When Your Friends Want to Know Why

“When Your Friends Want to Know Why,” Liahona, September 2014, 54–55

When Your Friends Want to Know Why

The better you understand others, the better you can help them understand your standards.

Social interaction

As a 17-year-old teenager in Arizona, USA, Kathy R. often had to explain to members of her extended family certain things that as a Latter-day Saint she did—or did not do.

“I remember talking with my aunt one time,” Kathy says. “She said, ‘Your church doesn’t let you smoke or drink, right?’ I told her that the Church teaches that drinking and smoking are not good but that Heavenly Father allows me the freedom to choose, and knowing what I know, I choose not to smoke or drink.”

Kathy says that in her case this was a better reply than saying, “Smoking and drinking are against my standards,” although sometimes that might be a perfectly appropriate response.

“My aunt thinks churches force people to be obedient, so when I explained that we have agency, she was really interested in what I had to say,” Kathy says. “When I explained I had set personal goals for myself not to smoke or drink, she was willing to support me.”

Make Caring Part of Sharing

As Kathy’s experience demonstrates, you may have an easier time explaining Church standards to others if you start by asking yourself what you know about the people you’re talking with. What is motivating their questions? Are they just curious about what you believe? Are they asking direct questions and seeking a straightforward response, or are they tentative, hoping that you will understand their perspective before they are willing to trust your counsel? What are they interested in hearing?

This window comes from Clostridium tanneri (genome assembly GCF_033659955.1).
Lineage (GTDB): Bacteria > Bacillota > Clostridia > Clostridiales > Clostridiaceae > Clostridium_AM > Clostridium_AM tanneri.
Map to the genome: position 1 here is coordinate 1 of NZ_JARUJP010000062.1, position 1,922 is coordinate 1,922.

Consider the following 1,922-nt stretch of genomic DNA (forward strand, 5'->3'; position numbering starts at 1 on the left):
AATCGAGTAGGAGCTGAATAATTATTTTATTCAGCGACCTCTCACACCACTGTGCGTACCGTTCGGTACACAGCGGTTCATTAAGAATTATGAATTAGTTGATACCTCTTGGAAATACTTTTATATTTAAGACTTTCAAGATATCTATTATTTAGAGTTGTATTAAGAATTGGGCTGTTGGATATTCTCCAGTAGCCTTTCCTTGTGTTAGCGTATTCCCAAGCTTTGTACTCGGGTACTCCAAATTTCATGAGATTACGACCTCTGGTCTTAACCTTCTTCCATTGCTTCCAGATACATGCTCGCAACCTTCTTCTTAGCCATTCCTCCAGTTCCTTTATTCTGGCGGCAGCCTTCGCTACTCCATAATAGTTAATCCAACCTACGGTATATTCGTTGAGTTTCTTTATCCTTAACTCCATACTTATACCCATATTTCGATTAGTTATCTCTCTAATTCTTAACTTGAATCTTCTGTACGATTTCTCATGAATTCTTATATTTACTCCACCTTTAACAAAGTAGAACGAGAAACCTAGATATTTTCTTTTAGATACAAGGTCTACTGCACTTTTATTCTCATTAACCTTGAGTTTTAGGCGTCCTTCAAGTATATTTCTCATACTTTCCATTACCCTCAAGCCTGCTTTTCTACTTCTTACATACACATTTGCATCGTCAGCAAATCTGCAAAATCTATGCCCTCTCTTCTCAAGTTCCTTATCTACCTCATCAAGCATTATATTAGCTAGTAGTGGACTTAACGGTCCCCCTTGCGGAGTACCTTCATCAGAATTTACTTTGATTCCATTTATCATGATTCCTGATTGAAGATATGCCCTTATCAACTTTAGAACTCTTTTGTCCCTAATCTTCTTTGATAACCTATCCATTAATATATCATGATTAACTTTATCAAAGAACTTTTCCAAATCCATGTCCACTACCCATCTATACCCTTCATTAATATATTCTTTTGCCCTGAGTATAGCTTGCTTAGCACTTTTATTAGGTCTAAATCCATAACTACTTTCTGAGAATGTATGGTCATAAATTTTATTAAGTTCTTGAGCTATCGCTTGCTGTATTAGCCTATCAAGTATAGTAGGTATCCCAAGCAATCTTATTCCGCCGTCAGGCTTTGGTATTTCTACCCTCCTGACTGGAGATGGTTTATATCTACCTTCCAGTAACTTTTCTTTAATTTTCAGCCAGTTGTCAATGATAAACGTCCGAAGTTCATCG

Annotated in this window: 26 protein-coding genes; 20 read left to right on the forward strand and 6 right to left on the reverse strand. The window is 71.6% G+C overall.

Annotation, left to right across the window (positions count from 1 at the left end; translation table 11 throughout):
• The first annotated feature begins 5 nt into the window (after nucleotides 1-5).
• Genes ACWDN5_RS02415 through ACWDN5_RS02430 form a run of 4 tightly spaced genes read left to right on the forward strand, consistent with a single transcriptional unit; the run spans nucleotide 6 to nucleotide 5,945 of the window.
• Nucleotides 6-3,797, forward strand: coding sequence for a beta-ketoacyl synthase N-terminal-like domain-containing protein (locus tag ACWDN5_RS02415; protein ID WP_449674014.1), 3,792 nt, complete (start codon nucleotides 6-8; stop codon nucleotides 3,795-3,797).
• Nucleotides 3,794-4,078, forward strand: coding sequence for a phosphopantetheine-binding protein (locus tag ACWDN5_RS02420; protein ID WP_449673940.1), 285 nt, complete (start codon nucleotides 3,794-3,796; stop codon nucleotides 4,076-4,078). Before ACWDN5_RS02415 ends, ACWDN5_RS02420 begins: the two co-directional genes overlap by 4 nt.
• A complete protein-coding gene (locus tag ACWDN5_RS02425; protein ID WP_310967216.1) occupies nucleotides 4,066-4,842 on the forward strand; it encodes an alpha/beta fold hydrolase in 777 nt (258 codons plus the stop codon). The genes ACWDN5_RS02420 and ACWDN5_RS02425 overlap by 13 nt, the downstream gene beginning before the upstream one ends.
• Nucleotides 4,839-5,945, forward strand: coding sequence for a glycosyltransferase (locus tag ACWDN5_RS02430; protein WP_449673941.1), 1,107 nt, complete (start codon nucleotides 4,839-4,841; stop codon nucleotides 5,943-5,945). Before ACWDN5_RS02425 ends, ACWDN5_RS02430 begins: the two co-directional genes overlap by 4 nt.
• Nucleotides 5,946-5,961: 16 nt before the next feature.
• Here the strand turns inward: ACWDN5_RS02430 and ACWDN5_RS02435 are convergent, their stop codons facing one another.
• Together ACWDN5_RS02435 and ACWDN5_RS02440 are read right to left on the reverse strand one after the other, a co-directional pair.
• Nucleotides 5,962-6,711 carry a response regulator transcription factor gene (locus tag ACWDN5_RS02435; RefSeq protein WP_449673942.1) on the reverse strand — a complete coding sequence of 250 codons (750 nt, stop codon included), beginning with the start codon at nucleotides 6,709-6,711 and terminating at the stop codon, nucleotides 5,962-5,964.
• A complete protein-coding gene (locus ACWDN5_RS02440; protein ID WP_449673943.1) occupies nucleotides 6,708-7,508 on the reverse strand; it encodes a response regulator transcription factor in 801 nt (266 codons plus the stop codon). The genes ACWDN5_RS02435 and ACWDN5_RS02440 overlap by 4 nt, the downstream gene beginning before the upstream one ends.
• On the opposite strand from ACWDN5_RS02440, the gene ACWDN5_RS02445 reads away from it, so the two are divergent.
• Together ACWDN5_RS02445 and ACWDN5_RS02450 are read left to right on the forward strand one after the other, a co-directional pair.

You may get a thought or feeling from the Spirit about what would be helpful to them. If so, follow the prompting. You don’t need to launch into an impromptu sacrament meeting talk or get into a doctrinal dispute. Keep it conversational. Just explain the spiritual goals you have for yourself and how you came to have them.

Remember that it’s perfectly reasonable to let them know that you may not have all the answers, but you can introduce them to others, such as the missionaries, who can help them find what they’re looking for.

Remember, it’s not about what you want to say; it’s about what they are ready to hear. Allow room for both of you to express your feelings and simply share what you believe. Include your testimony when appropriate and allow the Holy Ghost to bear witness of the truth. That’s the best way to help others understand what standards are and why you follow them. (See 1 Nephi 10:17–19.)

The Example of Gospel Living

Laurent B. of France remembers how it feels to be the one asking the questions. As a 15-year-old teenager attending Church meetings for the first time, he was impressed with the happiness of the members, especially the youth.

“I had lots of questions,” he says. “Unlike the students at my school, they didn’t smoke or drink and the young men and young women showed great respect for each other. Everyone seemed to have a sense of direction and purpose, and that was very attractive to me.”

He made friends with Jean-Michel L., 16, and his sister, Eve, 14. “They explained that the Word of Wisdom provides principles for healthy living,” Laurent recalls. “They shared their feelings about chastity and explained that it is a commandment from Heavenly Father, who wants us to be faithful husbands and wives for eternity.

“Not only did they explain their standards to me, but I saw firsthand that they lived what they believed,” Laurent says. “When you keep the commandments it makes you happy, and your happiness will help people want to know why you live that way.”

Laurent’s experience taught him that reciting a bunch of standard answers isn’t the best way to share what you know. The best way is to live what you believe. Then as the scripture says, “be ready always to give an answer to every man that asketh you a reason of the hope that is in you” (1 Peter 3:15).

Sunday Lessons

This Month’s Topic: Commandments